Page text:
‘Samantha’ may well be the most cutting edge of sex toys to hit the UK market since interactive devices like the remote controlled vibrator or virtual reality porn but she is predated by an interesting history in the development of the sex doll.
The first recorded evidence of a sex doll dates back to the Ancient World and comes from the mythological tale of Ovid’s Metamorphoses. The story told of Pygmalion of Cyprus who sculpted a female form in ivory (Galatea), became obsessed with her and eventually enjoyed sleeping with her. Goddess of love, Aphrodite, turned Galatea into a real woman conceiving the idea, perhaps, of a future where such things might happen.
Evidence of sex dolls used by sailors whilst at sea suggests that crude forms were constructed out of cloth during the 15th century and offered an alternative type of ‘maiden voyage’. Known as ‘Dame de Vinje’ or ‘Seemannsbraut’, these dolls were enormously useful in occupying seamen….insert pun here!!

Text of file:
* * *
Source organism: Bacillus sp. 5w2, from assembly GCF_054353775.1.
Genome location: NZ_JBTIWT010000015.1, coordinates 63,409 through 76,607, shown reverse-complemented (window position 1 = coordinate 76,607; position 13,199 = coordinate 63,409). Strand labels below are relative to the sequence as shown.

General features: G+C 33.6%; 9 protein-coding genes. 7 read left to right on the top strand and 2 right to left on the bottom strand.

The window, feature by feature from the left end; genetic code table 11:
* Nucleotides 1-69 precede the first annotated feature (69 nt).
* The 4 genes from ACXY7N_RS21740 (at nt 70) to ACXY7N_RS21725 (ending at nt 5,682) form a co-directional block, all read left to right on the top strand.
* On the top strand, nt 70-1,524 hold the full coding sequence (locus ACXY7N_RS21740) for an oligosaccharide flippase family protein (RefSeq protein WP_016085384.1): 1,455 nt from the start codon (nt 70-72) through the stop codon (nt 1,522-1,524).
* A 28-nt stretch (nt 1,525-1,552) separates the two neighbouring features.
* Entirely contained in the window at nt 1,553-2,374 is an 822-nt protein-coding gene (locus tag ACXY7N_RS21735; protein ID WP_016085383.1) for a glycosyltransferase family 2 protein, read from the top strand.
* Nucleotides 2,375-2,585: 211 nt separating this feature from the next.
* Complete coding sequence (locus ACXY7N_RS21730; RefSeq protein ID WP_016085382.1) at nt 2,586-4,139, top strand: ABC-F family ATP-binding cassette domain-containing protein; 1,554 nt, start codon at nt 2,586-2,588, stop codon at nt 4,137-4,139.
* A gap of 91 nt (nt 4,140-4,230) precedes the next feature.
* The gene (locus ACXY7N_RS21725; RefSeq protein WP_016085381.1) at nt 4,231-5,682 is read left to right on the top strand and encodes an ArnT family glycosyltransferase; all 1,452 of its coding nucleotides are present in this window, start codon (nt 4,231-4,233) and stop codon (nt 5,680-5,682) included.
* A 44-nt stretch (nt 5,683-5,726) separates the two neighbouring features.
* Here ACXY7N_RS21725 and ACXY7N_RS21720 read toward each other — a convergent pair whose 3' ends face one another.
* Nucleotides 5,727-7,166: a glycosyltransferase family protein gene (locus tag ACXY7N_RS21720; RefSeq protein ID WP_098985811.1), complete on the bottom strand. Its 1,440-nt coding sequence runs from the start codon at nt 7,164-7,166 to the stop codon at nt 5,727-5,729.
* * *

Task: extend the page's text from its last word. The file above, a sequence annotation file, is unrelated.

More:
The industrial revolution advanced the technology of automated machinery, but it wasn’t until the 20th Century that the notion of a humanoid robot was developed. First dreamt up in fiction and then crudely imagined for film, the cyborg (or android) was becoming embedded in popular culture as a possibility for the future.
The sex doll was also advancing in design but it wasn’t until the 1940s that the toy as we know it today was invented by, of all people, the Nazis. A means to deter their soldiers from succumbing to STDs whilst invading Europe, inflatable sex dolls were issued to personnel under a project named ‘Borghild Field-Hygiene’.